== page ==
I started a research project from scratch called Podcasting with FLOSS, which was published on Wikispore, an experimental wiki designed to host new forms and types of content. For that, I reached out to the WIKIMOVE team, responsible for the well-established podcast by Wikimedia Deutschland, analyzed Wiki Update's podcast page, and researched the open-source options for all the steps in podcast making. After running a few tests, I came up with a page compiling the information found. As much as proprietary software is still the most easy-to-use and popular option, I was glad to find that it is possible to record, edit and distribute audio episodes using only FLOSS.

I was also responsible for documenting and updating the Wikimedia LGBT+ open-source usage, which is available on the FLOSS Exchange page. It is useful for consultation, but also to think about new open-source initiatives that could be integrated into the user group activities. QW2023 and WM LGBT+ UG are still to advance work with the use of project management tools.

As a partially remote event, video conferencing is an important topic for Queering Wikipedia, and platforms that are considered to be used should meet a few requirements: 1) stable video and audio streaming for a large number of participants; 2) language and accessibility support; 3) privacy and security for users; 4) host administration controls; and 5) miscellaneous features from all the major video conferencing software, such as video recording, chat, raise hand, screen sharing, live streaming, breakout rooms, live interpretation, and on-screen captioning.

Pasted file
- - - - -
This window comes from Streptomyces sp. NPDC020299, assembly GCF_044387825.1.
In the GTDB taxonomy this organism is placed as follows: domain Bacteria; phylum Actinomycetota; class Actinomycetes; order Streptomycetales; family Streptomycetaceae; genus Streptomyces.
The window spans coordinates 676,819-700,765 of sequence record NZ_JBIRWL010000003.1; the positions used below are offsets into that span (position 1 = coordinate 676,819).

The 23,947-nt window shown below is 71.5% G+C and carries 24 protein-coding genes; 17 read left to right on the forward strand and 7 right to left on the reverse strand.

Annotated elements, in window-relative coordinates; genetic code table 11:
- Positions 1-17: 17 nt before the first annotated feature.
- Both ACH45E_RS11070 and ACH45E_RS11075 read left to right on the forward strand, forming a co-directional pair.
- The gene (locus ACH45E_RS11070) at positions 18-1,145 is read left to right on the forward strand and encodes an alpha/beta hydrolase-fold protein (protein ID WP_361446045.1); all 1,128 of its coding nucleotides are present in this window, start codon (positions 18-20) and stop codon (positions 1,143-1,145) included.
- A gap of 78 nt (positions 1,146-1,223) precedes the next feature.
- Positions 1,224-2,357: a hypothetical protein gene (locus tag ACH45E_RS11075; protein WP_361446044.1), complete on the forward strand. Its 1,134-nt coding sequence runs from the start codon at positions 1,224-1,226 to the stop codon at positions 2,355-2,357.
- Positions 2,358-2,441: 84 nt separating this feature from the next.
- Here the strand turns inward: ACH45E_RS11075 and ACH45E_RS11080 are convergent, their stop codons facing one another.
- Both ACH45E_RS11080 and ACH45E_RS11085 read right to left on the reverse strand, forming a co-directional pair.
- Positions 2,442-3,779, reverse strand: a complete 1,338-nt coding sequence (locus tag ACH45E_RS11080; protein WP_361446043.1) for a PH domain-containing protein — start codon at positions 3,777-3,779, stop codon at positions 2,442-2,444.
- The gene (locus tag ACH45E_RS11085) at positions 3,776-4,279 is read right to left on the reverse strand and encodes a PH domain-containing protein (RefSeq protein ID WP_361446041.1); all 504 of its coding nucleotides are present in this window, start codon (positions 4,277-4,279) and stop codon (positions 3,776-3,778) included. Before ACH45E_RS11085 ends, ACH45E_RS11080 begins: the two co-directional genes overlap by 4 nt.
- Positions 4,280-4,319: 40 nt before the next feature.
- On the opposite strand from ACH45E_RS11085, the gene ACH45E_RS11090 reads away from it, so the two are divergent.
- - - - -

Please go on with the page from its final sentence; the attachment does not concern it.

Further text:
For that, I investigated some FLOSS options. The main ones are Jitsi and BigBlueButton. First of all, I documented end-user minimum tech requirements, a significant aspect for an international event, as not everyone has good hardware and/or stable internet connection. I also updated their Wikidata items.[2][3][4] Accessibility issues (having a user interface that visually impaired users can navigate, for example) were also examined but should be explored further in the future.[5][6][7] Jitsi Meet has an easy interface and a relatively stable audio and video connection, but it is more useful for small groups, as it could start to break at 35 participants (but there is great progress being made in that matter). It also does not include subtitle/on-screen captioning option, something important for the event. At the conference, it could be used for shorter simultaneous meetings in more spontaneous unconference format, as one can create many rooms easily.

BigBlueButton is a more e-learning-focused software, offering whiteboard, polling, shared notes and other tools that could be useful for content interaction, conference workshops and presentations. Unlike Jitsi, you might have to sign up and get specific roles. It also has a live closed captioning function that requires manual input. Other software video chat options like MiroTalk,, and Nextcloud Talk were tested, but they did not meet some of the requirements to be potentially used in a conference for various reasons, but should be tracked for future usage.[8]